What are flashbulb memories?

Flashbulb memories are those memories formed when a person learns of a shocking or significant event, such as the assassination of a world leader or the occurrence of a devastating natural disaster. Research has suggested that flash memories are more vivid, accurate and long-lasting than other types of memories, and may even be recorded and stored by a different part of the brain. Many researchers agree that the formation of a lightbulb memory will occur only if the news learned is very surprising, arouses an emotional response, or may have a consequence in one's life.

In flashbulb memories, people can recall in a high level of detail the moment they learned important news. A person can remember, for example, where they were and with whom, what they were wearing, how, precisely, the news was delivered to them, and how they felt when they received it. In the United States, for example, many of those alive and aware at the time of President John F. Kennedy's assassination in 1963 continue to retain an accurate memory of the moment they learned of the event several decades later.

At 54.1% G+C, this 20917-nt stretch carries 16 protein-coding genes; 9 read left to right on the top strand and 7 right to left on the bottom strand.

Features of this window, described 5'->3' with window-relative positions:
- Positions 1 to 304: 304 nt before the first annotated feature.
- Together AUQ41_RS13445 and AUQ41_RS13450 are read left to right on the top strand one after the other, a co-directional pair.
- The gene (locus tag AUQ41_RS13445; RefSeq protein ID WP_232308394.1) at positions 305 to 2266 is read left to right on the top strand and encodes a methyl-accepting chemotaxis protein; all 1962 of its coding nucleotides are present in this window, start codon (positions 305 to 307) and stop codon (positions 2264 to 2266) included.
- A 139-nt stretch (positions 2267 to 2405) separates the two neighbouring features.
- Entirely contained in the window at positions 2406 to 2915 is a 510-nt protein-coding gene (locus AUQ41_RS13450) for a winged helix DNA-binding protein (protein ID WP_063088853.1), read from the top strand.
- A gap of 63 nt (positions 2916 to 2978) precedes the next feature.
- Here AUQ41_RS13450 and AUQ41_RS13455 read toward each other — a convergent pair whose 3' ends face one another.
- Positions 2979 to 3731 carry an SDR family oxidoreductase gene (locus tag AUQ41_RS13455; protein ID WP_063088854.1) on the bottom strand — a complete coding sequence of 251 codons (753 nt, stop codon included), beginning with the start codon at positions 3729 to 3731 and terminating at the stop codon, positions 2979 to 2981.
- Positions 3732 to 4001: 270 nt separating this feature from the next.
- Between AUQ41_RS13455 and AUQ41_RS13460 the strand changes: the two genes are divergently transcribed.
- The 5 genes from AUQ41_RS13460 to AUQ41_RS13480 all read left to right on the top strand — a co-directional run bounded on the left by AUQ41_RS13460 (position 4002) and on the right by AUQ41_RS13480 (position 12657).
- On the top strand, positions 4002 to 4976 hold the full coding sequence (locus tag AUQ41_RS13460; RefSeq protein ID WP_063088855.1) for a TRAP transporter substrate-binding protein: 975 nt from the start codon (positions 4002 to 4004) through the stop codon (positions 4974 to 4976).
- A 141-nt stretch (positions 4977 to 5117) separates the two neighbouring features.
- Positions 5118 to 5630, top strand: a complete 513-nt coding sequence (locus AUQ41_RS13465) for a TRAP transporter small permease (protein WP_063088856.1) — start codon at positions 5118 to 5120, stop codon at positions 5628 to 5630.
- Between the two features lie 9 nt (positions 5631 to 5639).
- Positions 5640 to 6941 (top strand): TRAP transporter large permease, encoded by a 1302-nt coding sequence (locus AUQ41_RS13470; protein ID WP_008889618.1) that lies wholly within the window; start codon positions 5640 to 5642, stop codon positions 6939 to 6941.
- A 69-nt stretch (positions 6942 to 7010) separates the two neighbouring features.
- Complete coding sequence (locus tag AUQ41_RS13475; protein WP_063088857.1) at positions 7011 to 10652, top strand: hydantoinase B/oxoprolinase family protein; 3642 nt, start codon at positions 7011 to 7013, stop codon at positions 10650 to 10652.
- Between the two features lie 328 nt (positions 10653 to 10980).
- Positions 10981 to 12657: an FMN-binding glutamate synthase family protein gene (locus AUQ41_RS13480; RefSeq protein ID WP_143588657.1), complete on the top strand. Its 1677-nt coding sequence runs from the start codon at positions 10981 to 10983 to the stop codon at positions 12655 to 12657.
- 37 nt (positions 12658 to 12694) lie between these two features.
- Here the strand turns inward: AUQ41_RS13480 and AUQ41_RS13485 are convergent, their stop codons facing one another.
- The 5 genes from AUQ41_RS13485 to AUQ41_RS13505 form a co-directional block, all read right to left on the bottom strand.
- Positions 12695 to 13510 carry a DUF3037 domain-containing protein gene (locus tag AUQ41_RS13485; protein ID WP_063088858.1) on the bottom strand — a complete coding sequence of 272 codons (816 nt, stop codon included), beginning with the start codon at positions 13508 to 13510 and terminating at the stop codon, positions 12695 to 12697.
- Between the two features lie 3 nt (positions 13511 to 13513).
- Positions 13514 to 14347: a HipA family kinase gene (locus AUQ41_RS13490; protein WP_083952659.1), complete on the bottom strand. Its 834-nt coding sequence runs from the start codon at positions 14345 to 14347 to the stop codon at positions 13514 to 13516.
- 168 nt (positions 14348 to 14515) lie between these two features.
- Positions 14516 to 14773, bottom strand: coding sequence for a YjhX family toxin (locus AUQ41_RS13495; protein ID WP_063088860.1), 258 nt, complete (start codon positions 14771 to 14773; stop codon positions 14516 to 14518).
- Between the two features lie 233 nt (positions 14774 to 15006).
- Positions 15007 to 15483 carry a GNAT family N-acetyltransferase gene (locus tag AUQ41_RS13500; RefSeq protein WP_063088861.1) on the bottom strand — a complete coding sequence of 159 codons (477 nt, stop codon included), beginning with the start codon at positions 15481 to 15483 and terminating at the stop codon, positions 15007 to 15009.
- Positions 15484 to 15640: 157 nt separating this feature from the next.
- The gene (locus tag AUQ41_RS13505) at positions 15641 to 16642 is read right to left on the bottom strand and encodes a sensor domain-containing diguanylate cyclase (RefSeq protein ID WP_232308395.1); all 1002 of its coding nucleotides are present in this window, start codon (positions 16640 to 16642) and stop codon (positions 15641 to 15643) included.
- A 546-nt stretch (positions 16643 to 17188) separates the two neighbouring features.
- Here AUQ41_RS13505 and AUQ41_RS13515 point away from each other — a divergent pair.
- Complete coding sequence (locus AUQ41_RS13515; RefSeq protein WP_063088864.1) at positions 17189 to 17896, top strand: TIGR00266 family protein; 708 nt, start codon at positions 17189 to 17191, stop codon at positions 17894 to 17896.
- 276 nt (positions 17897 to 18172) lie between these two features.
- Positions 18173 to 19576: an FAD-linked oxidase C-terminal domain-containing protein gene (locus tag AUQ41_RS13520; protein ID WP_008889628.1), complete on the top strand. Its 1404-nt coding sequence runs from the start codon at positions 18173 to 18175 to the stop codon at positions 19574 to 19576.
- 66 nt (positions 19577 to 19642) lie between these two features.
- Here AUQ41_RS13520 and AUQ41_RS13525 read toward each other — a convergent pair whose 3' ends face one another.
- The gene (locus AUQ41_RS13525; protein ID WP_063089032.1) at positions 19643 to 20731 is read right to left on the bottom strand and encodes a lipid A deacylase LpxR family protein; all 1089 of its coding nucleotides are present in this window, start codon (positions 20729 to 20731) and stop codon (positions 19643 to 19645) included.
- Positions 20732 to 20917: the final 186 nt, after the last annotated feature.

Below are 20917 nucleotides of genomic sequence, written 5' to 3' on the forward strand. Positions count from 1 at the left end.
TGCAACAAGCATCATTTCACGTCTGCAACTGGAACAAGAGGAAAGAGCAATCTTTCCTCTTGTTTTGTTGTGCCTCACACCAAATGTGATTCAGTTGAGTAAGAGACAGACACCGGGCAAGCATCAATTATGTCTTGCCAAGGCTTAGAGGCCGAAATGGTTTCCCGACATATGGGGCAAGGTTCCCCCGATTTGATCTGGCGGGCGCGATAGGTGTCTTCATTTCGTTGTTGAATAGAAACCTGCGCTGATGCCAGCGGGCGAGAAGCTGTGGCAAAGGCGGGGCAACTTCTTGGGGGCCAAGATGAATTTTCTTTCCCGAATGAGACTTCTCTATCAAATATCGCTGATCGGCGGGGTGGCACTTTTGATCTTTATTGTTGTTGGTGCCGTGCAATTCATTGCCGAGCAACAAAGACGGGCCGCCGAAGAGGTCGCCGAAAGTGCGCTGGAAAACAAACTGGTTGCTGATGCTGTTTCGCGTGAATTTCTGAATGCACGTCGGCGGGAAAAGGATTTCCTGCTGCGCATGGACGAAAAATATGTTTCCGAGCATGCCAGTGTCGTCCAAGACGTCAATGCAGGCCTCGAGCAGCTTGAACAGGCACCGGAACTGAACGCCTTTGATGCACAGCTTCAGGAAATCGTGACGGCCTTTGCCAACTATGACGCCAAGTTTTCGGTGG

Many researchers believe that flash memories are more accurate and long lasting than other types of memories. While long-term studies have shown these memories to be fairly resistant to deterioration over time, the exact reason for this preservation trend remains open to debate. Some researchers feel that the continued accuracy of lightbulb memories is due to the fact that, due to their shocking or emotional nature, they tend to be discussed or thought about much more frequently than non-emotional memories. Others argue that lightbulb memories are recorded and stored by a different brain process than that used to record non-emotional memories, and that a lightbulb memory is therefore unique in its composition.

Whether or not flashbulb memories are processed by different brain action than other types of memories, researchers generally agree that certain conditions must be in place for them to form. Specifically, to result in a flashbulb memory, the news learned must be highly surprising, elicit an emotional response, or be perceived as a potential consequence in one's life. In many cases, all three conditions may exist. This hypothesis has been tested by studies showing that people who live or have a family that lives near a shocking event, such as an earthquake, are much more likely to have flashbulb memories related to the event than those who were removed from the event. event scene. event.

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